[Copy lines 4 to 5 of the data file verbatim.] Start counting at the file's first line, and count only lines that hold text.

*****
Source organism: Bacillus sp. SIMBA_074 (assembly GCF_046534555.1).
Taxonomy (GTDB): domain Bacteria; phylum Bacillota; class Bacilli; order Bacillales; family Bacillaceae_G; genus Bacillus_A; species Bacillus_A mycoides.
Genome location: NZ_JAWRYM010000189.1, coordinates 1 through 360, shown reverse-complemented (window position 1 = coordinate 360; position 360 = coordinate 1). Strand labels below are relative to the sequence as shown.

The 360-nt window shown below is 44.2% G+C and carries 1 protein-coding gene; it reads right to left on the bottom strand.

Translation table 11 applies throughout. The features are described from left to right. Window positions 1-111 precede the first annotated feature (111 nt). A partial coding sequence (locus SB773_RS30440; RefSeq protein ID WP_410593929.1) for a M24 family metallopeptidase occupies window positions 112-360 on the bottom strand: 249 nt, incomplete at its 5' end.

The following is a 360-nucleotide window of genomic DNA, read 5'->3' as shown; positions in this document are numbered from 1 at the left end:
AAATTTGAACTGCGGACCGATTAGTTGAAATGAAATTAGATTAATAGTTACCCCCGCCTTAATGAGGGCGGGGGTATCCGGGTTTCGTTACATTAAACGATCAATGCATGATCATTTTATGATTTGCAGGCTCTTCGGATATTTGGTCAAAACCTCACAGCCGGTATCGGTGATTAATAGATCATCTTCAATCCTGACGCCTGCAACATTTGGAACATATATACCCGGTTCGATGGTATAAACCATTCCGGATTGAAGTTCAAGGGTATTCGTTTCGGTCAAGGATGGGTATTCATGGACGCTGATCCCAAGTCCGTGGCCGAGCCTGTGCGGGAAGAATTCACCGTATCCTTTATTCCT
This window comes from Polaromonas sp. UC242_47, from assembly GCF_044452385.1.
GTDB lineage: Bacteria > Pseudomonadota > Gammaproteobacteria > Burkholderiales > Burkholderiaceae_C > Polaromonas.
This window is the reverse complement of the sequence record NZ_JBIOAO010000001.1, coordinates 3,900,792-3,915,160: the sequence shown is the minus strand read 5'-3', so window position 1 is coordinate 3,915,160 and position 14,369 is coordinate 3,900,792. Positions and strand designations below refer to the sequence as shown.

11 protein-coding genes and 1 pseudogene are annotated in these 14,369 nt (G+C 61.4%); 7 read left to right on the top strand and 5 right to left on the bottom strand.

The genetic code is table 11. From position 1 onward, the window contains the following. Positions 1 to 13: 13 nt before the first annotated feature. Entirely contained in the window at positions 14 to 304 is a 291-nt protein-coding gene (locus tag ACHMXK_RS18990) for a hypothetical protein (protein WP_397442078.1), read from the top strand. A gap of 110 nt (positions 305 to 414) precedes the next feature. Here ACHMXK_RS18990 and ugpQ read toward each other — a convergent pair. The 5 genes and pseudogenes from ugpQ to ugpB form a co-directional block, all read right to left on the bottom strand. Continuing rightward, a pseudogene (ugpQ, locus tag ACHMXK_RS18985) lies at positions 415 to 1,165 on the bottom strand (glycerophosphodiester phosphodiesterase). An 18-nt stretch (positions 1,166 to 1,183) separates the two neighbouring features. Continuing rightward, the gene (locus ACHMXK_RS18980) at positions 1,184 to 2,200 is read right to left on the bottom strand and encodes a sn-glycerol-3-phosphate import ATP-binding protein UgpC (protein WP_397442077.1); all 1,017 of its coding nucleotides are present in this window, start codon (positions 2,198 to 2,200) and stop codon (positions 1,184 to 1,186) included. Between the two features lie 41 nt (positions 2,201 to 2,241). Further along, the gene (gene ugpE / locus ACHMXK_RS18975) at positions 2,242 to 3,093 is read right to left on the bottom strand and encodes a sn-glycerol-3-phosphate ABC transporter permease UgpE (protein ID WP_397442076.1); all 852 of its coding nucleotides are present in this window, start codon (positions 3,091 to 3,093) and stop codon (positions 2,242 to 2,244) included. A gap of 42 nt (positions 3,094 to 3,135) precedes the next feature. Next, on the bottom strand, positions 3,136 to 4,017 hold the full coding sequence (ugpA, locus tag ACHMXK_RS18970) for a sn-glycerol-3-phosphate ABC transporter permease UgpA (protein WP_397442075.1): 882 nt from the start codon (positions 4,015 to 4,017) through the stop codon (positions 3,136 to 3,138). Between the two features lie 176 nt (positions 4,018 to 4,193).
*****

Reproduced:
The 360-nt window shown below is 44.2% G+C and carries 1 protein-coding gene; it reads right to left on the bottom strand.

Translation table 11 applies throughout. The features are described from left to right. Window positions 1-111 precede the first annotated feature (111 nt). A partial coding sequence (locus SB773_RS30440; RefSeq protein ID WP_410593929.1) for a M24 family metallopeptidase occupies window positions 112-360 on the bottom strand: 249 nt, incomplete at its 5' end.